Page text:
Texas A&M; took another step toward leaving the Big 12 on Thursday, formally telling the conference it was exploring all its options.
Less than a week after publicly expressing interest in joining the SEC, Texas A&M; President R. Bowen Loftin said in a letter to conference Commissioner Dan Beebe that it shouldn’t be considered notice that the Aggies have already decided to leave.
“As I have indicated previously, we are working very deliberately to act in the best long-term interests of both Texas A&M; and the State of Texas,” Loftin said in a statement released by the university. “This truly is a 100-year decision. While we understand the desire of all parties to quickly reach a resolution, these are extremely complex issues that we are addressing methodically.”
Loftin received authority from the board of regents to take any action he deems necessary in terms of realignment on Aug. 15, a day after the SEC said it was happy with its current 12-school membership but left the door open to expansion. The SEC declined comment Thursday.
If Texas A&M; leaves the Big 12, the move could create a shake-up across college sports. In 2010, Texas considered offers to join the Big Ten and the Pac 10 before deciding to stay in the Big 12. Nebraska (Big Ten) and Colorado (Pac-12) left the Big 12 in July.
Beebe said the Big 12 board of directors will discuss the letter.
“It remains our strong desire for Texas A&M; to continue as a member of the Big 12 and we are working toward that end,” Beebe said in a statement. “However, if it is decided otherwise, the conference is poised to move aggressively with options.”
Loftin said last week that he first approached SEC Commissioner Mike Slive on July 21 about Texas A&M;’s interest in the SEC. He also said the Aggies would consider what their departure would mean for the future of the Big 12 before making any decisions.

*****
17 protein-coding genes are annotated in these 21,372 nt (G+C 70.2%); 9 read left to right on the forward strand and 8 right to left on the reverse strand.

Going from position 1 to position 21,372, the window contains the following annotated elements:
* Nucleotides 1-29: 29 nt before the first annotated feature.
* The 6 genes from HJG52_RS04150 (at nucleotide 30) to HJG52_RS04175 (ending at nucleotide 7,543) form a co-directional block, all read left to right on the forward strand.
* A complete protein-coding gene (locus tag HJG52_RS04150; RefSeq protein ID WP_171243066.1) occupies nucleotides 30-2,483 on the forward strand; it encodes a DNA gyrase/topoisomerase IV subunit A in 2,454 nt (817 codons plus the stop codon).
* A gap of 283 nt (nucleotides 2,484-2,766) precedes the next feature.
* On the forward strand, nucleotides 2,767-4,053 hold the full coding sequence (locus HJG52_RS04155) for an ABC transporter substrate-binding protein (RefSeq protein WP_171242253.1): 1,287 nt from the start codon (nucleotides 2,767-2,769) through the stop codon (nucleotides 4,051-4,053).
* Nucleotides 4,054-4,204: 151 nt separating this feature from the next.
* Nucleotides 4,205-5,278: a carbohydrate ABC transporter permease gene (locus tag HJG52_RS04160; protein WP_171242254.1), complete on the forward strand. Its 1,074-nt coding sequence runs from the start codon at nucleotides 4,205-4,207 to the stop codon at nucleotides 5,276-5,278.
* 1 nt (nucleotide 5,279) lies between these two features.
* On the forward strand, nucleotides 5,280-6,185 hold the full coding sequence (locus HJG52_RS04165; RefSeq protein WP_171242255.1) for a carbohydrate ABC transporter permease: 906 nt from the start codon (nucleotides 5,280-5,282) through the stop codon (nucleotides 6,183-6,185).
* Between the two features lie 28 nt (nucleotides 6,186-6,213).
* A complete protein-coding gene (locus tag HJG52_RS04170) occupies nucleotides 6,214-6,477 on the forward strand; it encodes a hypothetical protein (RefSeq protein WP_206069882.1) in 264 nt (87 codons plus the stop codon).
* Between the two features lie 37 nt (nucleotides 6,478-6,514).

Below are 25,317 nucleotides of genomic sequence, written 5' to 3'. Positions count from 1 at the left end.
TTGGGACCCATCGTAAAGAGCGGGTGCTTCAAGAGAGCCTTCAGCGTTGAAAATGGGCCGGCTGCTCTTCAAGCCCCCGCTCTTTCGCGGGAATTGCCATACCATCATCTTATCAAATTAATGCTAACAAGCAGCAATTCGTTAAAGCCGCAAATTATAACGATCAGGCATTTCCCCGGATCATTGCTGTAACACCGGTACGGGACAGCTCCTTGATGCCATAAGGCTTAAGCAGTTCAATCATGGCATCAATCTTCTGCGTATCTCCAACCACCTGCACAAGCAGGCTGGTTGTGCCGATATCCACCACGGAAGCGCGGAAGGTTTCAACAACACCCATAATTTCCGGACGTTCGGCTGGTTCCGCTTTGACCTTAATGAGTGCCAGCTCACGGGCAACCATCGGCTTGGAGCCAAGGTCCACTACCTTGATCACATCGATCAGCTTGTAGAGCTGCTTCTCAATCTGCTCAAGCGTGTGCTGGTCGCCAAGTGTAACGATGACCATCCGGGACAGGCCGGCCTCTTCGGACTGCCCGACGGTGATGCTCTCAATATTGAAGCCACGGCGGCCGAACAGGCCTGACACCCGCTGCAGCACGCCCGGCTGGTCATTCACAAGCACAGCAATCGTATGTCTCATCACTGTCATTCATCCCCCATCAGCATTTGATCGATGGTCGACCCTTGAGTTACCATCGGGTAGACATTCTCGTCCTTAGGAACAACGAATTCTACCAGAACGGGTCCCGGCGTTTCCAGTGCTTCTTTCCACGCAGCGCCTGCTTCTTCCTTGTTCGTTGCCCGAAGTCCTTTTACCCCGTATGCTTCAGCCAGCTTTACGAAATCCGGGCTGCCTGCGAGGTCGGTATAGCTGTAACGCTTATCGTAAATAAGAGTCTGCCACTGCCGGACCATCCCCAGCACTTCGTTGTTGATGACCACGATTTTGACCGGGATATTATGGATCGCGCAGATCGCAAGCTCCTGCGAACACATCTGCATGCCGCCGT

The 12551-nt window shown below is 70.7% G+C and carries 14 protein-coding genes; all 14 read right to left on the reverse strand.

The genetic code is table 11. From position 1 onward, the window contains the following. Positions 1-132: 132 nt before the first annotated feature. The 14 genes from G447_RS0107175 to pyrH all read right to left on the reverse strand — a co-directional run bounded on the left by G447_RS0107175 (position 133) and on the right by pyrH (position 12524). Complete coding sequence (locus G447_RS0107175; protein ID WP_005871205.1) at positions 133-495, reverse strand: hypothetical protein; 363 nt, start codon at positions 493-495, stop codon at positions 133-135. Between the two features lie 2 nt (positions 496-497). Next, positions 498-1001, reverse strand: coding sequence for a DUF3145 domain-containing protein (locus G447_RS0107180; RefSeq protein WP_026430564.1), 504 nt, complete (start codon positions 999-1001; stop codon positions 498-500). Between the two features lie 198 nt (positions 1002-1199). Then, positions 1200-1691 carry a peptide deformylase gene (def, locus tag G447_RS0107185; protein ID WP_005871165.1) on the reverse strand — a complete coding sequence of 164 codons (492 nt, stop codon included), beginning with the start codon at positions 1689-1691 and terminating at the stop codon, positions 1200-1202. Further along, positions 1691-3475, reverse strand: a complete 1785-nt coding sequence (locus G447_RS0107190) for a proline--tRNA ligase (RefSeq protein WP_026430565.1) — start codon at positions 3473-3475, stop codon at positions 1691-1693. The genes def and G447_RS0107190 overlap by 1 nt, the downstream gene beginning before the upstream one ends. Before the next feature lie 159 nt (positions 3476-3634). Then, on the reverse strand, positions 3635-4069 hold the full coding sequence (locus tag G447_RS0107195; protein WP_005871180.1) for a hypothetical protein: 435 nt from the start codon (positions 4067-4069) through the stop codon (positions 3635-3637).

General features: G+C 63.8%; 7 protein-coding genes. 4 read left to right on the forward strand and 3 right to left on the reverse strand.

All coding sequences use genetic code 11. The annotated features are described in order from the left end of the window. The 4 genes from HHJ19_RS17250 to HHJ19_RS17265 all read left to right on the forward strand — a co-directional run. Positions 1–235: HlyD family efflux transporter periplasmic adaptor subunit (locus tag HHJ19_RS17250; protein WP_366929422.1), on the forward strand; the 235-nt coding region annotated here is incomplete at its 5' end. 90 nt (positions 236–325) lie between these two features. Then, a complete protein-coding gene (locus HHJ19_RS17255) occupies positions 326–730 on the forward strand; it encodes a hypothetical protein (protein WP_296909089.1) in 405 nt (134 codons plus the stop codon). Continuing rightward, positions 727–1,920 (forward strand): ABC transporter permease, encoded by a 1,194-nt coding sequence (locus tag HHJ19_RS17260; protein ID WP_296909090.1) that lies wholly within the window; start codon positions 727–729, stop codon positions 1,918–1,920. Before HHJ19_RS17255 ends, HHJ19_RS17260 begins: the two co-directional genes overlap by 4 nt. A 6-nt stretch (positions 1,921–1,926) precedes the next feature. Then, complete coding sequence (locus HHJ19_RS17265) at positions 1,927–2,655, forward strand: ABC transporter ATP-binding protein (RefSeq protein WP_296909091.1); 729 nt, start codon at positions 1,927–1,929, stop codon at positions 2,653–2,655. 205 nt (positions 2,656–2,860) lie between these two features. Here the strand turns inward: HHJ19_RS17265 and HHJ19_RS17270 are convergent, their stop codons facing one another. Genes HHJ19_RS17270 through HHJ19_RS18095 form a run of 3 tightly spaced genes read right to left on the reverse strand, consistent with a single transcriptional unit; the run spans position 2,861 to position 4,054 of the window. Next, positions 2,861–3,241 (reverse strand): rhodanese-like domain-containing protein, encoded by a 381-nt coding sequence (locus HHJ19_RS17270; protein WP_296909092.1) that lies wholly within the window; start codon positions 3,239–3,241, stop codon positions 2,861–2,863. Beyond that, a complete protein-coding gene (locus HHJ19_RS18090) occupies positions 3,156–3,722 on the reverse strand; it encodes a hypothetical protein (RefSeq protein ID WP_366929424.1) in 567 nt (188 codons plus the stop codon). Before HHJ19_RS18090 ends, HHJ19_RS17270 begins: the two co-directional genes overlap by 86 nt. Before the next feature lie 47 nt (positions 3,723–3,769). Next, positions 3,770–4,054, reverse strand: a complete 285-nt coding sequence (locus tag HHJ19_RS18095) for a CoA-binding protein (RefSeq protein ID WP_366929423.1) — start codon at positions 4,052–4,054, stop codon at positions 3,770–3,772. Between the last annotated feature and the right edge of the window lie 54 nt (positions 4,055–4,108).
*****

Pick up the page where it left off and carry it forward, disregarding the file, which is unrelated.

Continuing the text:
Texas A&M; athletic director Bill Byrne said he supports Loftin’s “desire to explore all options” concerning the future of the university.
“We all want what is best for the Aggies,” Byrne said in a statement released by the school. “I’ve met with all of our head coaches to keep them informed and we all remain excited and optimistic about the future of Texas A&M; athletics.”
In the letter, Loftin asked that the conference outline the process Texas A&M; should follow if it decides to leave. Loftin said if the Aggies leave, they would want to do it in a way that complies with league bylaws and supports efforts to seek a new member of the conference. The school would presumably face some kind of exit fee.
Loftin has said financial consequences will certainly factor into any decision A&M; makes about its future.
The Big 12, including Texas A&M;, agreed to a 13-year television deal with Fox Sports in April worth more than $1 billion. There is a chance the contract could be voided if the Aggies leave the conference, which could lead to legal issues for Texas A&M; and its new league.
On Thursday, Loftin reiterated Texas A&M;’s reasoning for looking to move conferences.
“Ultimately, we are seeking to generate greater visibility nationwide for Texas A&M; and our championship-caliber student-athletes, as well as secure the necessary and stable financial resources to support our athletic and academic programs,” Loftin said. “As a public university, Texas A&M; owes it to the state’s taxpayers to maximize our assets and generate additional revenues both now and well into the future.”
Some are worried what a departure by A&M; would mean for the future of the Aggies’ annual football game against Texas, a rivalry dating back to 1894. Loftin has said he hopes they could continue the game even if Texas A&M; leaves the Big 12.
“We would love to see A&M; in the conference,” Texas athletic director DeLoss Dodds said. “(But) if they feel they have to go, we wish them the very best.”
If the Aggies leave the Big 12, there would be plenty of interest from other schools to fill their spot in the conference. SMU is a school that has publicly expressed interest in joining the Big 12.